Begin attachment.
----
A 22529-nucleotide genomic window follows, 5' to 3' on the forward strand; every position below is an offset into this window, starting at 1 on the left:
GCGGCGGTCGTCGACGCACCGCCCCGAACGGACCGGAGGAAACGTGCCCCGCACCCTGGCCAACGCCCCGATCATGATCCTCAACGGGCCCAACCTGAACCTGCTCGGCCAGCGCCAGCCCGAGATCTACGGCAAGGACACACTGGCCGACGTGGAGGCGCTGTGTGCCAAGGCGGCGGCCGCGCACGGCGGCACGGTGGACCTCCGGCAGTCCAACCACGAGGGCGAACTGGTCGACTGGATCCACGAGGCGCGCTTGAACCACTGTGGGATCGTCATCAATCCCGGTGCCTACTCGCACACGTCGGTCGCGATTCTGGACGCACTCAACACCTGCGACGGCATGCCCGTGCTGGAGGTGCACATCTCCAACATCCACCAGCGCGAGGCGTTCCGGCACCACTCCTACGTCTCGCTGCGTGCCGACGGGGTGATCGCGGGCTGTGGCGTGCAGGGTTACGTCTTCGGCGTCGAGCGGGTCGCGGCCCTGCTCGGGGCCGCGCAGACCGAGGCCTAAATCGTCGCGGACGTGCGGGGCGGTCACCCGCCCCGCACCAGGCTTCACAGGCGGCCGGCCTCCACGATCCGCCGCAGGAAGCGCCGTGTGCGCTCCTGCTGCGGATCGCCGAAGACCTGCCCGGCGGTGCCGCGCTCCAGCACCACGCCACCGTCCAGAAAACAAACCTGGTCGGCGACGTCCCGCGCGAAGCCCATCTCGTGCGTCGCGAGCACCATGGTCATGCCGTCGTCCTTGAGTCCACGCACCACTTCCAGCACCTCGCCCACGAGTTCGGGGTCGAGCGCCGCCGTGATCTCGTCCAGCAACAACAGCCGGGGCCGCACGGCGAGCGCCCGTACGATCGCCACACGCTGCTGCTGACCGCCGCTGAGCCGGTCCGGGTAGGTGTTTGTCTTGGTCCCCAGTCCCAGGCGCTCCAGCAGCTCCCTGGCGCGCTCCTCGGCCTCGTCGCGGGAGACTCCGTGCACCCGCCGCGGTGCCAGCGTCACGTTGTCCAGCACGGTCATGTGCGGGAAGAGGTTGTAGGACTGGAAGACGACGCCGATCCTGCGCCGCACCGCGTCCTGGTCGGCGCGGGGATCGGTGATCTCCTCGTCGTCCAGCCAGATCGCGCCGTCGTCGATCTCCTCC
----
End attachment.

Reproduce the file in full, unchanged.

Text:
A 22529-nucleotide genomic window follows, 5' to 3' on the forward strand; every position below is an offset into this window, starting at 1 on the left:
GCGGCGGTCGTCGACGCACCGCCCCGAACGGACCGGAGGAAACGTGCCCCGCACCCTGGCCAACGCCCCGATCATGATCCTCAACGGGCCCAACCTGAACCTGCTCGGCCAGCGCCAGCCCGAGATCTACGGCAAGGACACACTGGCCGACGTGGAGGCGCTGTGTGCCAAGGCGGCGGCCGCGCACGGCGGCACGGTGGACCTCCGGCAGTCCAACCACGAGGGCGAACTGGTCGACTGGATCCACGAGGCGCGCTTGAACCACTGTGGGATCGTCATCAATCCCGGTGCCTACTCGCACACGTCGGTCGCGATTCTGGACGCACTCAACACCTGCGACGGCATGCCCGTGCTGGAGGTGCACATCTCCAACATCCACCAGCGCGAGGCGTTCCGGCACCACTCCTACGTCTCGCTGCGTGCCGACGGGGTGATCGCGGGCTGTGGCGTGCAGGGTTACGTCTTCGGCGTCGAGCGGGTCGCGGCCCTGCTCGGGGCCGCGCAGACCGAGGCCTAAATCGTCGCGGACGTGCGGGGCGGTCACCCGCCCCGCACCAGGCTTCACAGGCGGCCGGCCTCCACGATCCGCCGCAGGAAGCGCCGTGTGCGCTCCTGCTGCGGATCGCCGAAGACCTGCCCGGCGGTGCCGCGCTCCAGCACCACGCCACCGTCCAGAAAACAAACCTGGTCGGCGACGTCCCGCGCGAAGCCCATCTCGTGCGTCGCGAGCACCATGGTCATGCCGTCGTCCTTGAGTCCACGCACCACTTCCAGCACCTCGCCCACGAGTTCGGGGTCGAGCGCCGCCGTGATCTCGTCCAGCAACAACAGCCGGGGCCGCACGGCGAGCGCCCGTACGATCGCCACACGCTGCTGCTGACCGCCGCTGAGCCGGTCCGGGTAGGTGTTTGTCTTGGTCCCCAGTCCCAGGCGCTCCAGCAGCTCCCTGGCGCGCTCCTCGGCCTCGTCGCGGGAGACTCCGTGCACCCGCCGCGGTGCCAGCGTCACGTTGTCCAGCACGGTCATGTGCGGGAAGAGGTTGTAGGACTGGAAGACGACGCCGATCCTGCGCCGCACCGCGTCCTGGTCGGCGCGGGGATCGGTGATCTCCTCGTCGTCCAGCCAGATCGCGCCGTCGTCGATCTCCTCC